976 F.2d 341 (7th Cir. 1992), 91-1993, Hamilton v. O'Leary

Docket Nº:91-1993.
Citation:976 F.2d 341
Party Name:Edward HAMILTON, Plaintiff-Appellant, v. Michael O'LEARY, Michael P. Lane, Vern Scott, et al., Defendants-Appellees.
Case Date:September 28, 1992
Court:United States Courts of Appeals, Court of Appeals for the Seventh Circuit

Page 341

976 F.2d 341 (7th Cir. 1992)

Edward HAMILTON, Plaintiff-Appellant,


Michael O'LEARY, Michael P. Lane, Vern Scott, et al.,


No. 91-1993.

United States Court of Appeals, Seventh Circuit

September 28, 1992

Argued April 10, 1992.

Rehearing and Rehearing En Banc

Denied Dec. 30, 1992.

Page 342

John P. Ratnaswamy (argued), Christopher W. Zibart, Hopkins & Sutter, Chicago, Ill., for plaintiff-appellant.

Arthur Zaban, Asst. Atty. Gen., Tanya Solov (argued), Office of the Atty. Gen., Civ. Appeals Div., Chicago, Ill., for defendants-appellees.

Before POSNER and MANION, Circuit Judges, and BURNS, Senior District Judge. [*]

MANION, Circuit Judge.

Plaintiff-appellant Edward Hamilton, a former prisoner at the Stateville Correctional Center, brought a Section 1983 action against various prison officials involved in the revocation of his good time credits. Hamilton had some good time credits revoked after the prison disciplinary board, the Adjustment Committee, found him guilty of possession of six homemade weapons. Hamilton's amended complaint alleges that the defendants violated due process by revoking his good time credits without

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"some evidence" pointing to his guilt. The district court dismissed Hamilton's amended complaint, with prejudice, for failure to state a claim, Hamilton v. Scott, 762 F.Supp. 794 (N.D.Ill.1991), and Hamilton appeals. Because the complaint and its attachments establish that the Adjustment Committee's finding of guilt was supported by "some evidence," we affirm.


We review the grant of a motion to dismiss de novo, accepting as true all well-pleaded factual allegations and drawing inferences in favor of the plaintiff. Prince v. Rescorp Realty, 940 F.2d 1104, 1106 (7th Cir.1991). "However, we are not obliged to ignore any facts set forth in the complaint [or its attached exhibits, see Fed.R.Civ.Pro. 10(c) ] that undermine the plaintiff's claim." R.J.R. Services Inc. v. Aetna Casualty and Surety Co., 895 F.2d 279, 281 (7th Cir.1989); see also Associated Builders, Inc. v. Alabama Power Co., 505 F.2d 97, 100 (5th Cir.1974) ("If the appended document, to be treated as part of the complaint for all purposes under Rule 10(c), Fed.R.Civ.P., reveals facts which foreclose recovery as a matter of law, dismissal is appropriate."). As stated in the complaint and its exhibits, the relevant facts are a follows:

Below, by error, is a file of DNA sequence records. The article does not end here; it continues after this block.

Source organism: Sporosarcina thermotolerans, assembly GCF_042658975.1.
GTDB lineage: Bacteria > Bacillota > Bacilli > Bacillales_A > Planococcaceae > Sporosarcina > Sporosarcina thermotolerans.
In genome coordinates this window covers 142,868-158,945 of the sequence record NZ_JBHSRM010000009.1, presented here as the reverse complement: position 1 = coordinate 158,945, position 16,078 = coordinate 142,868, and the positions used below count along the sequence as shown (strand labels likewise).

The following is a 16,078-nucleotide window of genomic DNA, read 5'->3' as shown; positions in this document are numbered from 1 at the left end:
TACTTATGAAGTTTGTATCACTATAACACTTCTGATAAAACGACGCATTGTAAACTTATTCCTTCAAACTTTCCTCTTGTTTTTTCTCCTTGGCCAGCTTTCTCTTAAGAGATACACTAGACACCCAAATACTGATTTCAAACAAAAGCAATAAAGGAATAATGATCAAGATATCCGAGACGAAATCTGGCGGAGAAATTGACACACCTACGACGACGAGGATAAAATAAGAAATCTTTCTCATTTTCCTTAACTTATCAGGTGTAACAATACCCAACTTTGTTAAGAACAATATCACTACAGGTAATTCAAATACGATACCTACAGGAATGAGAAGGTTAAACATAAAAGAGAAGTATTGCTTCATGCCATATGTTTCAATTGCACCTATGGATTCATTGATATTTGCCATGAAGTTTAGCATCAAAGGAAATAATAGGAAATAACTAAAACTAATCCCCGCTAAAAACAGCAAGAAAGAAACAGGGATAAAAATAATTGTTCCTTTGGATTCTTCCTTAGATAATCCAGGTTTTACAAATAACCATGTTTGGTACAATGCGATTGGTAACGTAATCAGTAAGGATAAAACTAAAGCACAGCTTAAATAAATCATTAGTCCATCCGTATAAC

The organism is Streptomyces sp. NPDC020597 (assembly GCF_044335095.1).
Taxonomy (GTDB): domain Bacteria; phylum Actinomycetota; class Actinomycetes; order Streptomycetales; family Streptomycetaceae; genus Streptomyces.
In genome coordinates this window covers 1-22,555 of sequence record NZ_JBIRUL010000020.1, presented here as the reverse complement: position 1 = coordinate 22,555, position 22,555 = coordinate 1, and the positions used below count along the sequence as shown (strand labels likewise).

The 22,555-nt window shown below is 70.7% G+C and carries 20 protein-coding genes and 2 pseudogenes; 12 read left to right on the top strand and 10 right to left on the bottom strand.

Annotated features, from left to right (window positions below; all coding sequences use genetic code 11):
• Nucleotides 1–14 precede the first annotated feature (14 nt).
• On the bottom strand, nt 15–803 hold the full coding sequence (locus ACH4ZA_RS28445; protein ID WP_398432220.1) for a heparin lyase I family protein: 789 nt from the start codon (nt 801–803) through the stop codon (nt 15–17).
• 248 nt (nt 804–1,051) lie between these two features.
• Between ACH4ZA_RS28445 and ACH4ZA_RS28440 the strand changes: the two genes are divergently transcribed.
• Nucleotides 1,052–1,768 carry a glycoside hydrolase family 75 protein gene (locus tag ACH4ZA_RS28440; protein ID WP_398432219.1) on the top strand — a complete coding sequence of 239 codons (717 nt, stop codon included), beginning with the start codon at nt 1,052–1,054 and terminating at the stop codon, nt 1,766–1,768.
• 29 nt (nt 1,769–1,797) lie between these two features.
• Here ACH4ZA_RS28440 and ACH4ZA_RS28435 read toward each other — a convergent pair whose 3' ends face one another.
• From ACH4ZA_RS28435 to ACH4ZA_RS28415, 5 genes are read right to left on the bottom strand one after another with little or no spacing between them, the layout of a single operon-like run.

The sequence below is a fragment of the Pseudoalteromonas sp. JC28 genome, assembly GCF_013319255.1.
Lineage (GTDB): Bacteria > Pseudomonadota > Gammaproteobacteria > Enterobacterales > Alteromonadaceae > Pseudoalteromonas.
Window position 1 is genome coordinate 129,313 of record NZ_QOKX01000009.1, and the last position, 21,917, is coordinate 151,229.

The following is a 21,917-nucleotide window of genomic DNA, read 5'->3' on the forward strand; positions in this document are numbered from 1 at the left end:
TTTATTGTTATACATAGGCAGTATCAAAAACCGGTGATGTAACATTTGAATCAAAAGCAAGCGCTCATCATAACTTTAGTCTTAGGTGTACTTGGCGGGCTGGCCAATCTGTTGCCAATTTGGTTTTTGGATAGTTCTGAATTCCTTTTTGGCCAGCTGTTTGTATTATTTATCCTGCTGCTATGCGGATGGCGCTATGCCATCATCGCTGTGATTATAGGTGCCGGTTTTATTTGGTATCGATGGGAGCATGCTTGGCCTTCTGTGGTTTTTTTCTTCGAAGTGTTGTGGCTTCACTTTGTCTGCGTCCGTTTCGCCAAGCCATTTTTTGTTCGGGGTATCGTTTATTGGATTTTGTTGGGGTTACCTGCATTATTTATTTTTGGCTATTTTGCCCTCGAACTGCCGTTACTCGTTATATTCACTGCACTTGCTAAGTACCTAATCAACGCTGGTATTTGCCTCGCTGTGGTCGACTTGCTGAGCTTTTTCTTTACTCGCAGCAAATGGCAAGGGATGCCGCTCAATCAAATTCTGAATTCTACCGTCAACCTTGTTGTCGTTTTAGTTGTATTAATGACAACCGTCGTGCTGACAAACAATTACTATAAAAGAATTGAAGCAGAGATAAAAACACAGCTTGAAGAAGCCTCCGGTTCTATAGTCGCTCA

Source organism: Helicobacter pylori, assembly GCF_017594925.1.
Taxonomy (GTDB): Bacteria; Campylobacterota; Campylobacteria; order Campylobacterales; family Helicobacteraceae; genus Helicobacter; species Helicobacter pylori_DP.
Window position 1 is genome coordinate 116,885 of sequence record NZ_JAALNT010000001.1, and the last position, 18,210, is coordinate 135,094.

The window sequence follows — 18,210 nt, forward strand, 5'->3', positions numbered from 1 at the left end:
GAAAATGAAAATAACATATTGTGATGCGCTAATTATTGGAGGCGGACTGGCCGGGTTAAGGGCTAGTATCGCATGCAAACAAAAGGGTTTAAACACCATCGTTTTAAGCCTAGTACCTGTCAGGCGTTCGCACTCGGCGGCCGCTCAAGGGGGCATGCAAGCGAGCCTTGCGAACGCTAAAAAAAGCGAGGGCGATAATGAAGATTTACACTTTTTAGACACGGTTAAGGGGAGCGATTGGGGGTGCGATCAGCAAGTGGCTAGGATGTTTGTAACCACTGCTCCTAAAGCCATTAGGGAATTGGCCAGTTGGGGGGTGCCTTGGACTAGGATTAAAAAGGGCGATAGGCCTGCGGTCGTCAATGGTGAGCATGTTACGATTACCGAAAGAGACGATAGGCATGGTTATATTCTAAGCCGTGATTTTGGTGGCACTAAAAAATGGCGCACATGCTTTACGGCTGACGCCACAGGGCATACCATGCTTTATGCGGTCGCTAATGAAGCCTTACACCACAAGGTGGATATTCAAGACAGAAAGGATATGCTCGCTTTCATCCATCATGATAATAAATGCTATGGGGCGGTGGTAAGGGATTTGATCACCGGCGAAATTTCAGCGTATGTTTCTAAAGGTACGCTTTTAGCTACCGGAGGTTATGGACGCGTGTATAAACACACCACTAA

In December 1984, Hamilton was a prisoner with three cellmates in Cell C-227 at the Stateville Correctional Center ("Stateville") in Joliet, Illinois. Cell C-227 is on the second of four galleries--that is, there are two floors of cells above the second gallery and one floor of cells below. From Cell C-227, Hamilton and his cellmates have access to a large vent. The vent runs the entire vertical length of the four galleries, from the fourth gallery down to the first gallery, and between two cells on each floor. Thus, Hamilton alleges, the prisoners in eight cells, a total of 32 prisoners, have access to some part of the vent.

On December 10, 1984, a general "shakedown" was conducted at Stateville. That morning, Hamilton "heard items being thrown into the vent from other cells." While searching Hamilton's cell, two correctional officers opened the vent and found a 16 1/2" steel pipe, a 7 1/2" file, an 11" sharpened rod and three 9 1/2" shanks. Later that day a different correctional officer, Captain Lescester Hardin, wrote up an Inmate Disciplinary Report (known as a "ticket") on each of the four prisoners in Cell C-227. Hamilton and his three cellmates were charged with possession of dangerous contraband in violation of Illinois Department of Corrections Rule 504A-104. The ticket charging Hamilton, which is attached to his complaint, states only that the six weapons were found in the cell; it does not state that the weapons were found in the vent. Hamilton received a copy of the ticket that evening but refused to sign it; immediately thereafter, Hamilton told Hardin that the weapons did not belong to him or any of his cellmates.

On December 17, 1984, a Stateville Adjustment Committee composed of defendants Vern Scott, Samuel Ingram and Abraham Flagg held disciplinary hearings for Hamilton and his three cellmates. At his hearing, Hamilton denied having anything to do with the weapons. He testified that the weapons had been found in the vent--not on him and not in the cell; and that the two correctional officers who found the weapons would so testify if called. Hamilton also asked why the prisoners in the cell next to his, Cell C-226, had not been charged and requested that the weapons be checked for fingerprints. No other witnesses were called.